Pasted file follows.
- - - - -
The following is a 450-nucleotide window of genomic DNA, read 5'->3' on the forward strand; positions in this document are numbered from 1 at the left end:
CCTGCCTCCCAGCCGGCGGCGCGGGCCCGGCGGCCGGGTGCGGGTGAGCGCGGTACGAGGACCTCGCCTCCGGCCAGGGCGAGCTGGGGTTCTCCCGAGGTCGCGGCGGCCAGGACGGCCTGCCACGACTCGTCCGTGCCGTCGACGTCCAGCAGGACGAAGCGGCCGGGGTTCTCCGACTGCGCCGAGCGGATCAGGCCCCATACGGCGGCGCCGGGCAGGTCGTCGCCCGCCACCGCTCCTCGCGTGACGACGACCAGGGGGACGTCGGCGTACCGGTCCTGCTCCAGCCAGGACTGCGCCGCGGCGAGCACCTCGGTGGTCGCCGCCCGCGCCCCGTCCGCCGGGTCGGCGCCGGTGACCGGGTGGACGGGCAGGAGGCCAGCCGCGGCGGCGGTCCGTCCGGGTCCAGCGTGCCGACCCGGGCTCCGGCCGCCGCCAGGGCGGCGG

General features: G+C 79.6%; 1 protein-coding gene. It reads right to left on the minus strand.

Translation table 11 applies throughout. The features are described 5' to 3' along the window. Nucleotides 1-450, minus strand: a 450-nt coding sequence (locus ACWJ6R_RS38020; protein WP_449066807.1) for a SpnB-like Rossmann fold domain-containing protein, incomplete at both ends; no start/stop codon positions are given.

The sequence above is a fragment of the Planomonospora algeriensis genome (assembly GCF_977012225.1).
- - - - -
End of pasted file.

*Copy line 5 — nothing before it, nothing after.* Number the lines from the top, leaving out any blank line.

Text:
The sequence above is a fragment of the Planomonospora algeriensis genome (assembly GCF_977012225.1).